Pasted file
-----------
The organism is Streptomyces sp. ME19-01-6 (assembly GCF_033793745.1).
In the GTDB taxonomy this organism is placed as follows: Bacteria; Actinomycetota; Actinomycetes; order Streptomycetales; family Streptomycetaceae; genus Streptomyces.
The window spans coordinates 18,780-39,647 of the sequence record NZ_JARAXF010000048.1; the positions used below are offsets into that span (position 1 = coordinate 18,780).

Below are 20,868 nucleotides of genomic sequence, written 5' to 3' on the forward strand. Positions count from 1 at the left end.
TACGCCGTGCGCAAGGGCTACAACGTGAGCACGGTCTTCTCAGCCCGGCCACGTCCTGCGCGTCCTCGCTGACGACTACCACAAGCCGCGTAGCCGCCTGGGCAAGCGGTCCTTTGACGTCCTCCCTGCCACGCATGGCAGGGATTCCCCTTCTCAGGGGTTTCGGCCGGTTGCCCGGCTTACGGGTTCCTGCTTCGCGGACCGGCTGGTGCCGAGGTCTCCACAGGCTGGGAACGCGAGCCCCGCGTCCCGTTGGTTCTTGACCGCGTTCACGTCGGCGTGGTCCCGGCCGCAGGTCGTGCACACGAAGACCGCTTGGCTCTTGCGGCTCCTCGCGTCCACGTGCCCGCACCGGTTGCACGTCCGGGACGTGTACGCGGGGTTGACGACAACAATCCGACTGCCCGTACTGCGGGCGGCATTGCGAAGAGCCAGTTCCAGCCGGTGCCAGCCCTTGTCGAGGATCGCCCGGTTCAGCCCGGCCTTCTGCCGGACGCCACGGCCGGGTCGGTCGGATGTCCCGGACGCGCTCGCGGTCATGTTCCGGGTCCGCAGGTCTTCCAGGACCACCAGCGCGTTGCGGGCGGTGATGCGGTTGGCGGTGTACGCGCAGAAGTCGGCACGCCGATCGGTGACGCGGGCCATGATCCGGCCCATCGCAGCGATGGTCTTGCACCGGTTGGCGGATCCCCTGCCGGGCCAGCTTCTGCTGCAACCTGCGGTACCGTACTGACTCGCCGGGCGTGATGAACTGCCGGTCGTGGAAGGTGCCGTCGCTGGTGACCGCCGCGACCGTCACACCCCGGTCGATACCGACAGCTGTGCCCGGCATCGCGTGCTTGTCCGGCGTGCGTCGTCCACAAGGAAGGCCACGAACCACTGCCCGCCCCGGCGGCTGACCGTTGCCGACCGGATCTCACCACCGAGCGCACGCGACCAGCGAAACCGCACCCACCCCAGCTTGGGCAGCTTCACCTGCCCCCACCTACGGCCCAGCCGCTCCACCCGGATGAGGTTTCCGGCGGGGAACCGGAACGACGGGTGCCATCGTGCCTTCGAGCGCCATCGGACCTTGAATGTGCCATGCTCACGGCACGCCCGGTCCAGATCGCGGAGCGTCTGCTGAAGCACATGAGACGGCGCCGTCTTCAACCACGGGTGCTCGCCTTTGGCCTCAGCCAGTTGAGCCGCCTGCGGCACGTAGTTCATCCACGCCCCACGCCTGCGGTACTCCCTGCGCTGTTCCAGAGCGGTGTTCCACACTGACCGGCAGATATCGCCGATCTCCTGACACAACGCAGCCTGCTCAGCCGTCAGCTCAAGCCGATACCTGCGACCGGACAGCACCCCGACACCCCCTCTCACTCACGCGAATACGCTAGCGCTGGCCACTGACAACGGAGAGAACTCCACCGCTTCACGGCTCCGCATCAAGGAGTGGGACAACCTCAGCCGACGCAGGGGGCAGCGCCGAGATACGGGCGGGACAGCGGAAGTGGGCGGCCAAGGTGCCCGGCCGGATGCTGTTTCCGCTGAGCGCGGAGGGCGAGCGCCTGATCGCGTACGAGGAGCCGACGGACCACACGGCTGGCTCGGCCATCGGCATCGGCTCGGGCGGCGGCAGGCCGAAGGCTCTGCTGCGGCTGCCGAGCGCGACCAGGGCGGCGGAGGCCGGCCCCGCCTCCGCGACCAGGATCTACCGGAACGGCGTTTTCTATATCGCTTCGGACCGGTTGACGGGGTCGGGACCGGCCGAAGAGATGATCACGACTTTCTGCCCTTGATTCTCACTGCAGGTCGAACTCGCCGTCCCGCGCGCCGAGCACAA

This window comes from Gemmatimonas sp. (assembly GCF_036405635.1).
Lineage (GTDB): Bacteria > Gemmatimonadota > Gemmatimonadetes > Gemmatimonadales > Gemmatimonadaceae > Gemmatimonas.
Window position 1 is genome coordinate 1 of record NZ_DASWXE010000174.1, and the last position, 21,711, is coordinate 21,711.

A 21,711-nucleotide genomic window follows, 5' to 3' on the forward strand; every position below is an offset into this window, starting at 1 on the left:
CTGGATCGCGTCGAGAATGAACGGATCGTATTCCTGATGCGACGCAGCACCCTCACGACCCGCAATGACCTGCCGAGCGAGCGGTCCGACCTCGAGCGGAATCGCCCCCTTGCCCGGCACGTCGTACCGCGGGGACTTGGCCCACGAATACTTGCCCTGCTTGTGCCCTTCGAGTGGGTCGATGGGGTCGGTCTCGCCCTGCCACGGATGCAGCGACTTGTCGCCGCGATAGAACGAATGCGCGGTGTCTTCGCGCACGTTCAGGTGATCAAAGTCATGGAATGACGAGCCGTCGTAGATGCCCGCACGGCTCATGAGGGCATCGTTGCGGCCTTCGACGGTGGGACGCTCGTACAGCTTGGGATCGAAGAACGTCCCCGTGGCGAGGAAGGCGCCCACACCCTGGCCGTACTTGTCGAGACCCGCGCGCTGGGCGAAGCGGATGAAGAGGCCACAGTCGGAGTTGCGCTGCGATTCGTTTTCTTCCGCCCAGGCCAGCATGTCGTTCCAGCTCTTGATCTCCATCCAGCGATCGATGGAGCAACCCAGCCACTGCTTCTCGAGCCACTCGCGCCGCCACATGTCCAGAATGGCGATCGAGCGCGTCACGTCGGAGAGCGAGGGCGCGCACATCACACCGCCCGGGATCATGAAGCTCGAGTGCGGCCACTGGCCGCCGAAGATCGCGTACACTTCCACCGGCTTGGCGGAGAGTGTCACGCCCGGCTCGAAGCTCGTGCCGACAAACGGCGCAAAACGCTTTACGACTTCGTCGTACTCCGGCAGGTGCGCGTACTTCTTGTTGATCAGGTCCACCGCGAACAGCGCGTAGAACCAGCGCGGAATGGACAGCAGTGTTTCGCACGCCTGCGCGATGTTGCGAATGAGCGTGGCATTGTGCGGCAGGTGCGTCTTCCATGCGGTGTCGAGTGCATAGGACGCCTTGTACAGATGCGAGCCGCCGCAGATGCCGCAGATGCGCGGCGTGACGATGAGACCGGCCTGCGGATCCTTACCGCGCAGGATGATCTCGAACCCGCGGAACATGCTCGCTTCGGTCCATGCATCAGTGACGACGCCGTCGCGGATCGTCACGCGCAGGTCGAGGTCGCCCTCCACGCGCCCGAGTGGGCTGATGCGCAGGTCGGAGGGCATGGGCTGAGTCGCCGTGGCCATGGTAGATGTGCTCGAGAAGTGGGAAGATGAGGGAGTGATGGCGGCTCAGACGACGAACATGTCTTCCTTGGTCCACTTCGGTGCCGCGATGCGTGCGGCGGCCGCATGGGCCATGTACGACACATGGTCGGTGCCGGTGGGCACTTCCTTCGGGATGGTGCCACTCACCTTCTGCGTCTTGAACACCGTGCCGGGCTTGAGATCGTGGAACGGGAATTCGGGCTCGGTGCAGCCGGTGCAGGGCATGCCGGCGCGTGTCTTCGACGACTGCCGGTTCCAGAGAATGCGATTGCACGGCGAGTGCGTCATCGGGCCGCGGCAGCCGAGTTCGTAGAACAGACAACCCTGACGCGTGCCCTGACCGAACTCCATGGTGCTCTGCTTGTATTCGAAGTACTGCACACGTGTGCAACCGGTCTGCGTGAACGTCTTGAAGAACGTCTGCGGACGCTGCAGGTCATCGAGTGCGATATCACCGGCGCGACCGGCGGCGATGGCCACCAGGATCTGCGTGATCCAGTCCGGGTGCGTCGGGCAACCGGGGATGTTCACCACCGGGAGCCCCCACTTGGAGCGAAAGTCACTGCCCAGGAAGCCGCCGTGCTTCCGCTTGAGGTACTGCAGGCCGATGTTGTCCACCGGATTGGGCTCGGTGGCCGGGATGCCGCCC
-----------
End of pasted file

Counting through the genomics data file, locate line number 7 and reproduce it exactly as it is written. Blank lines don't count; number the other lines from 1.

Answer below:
Lineage (GTDB): Bacteria > Gemmatimonadota > Gemmatimonadetes > Gemmatimonadales > Gemmatimonadaceae > Gemmatimonas.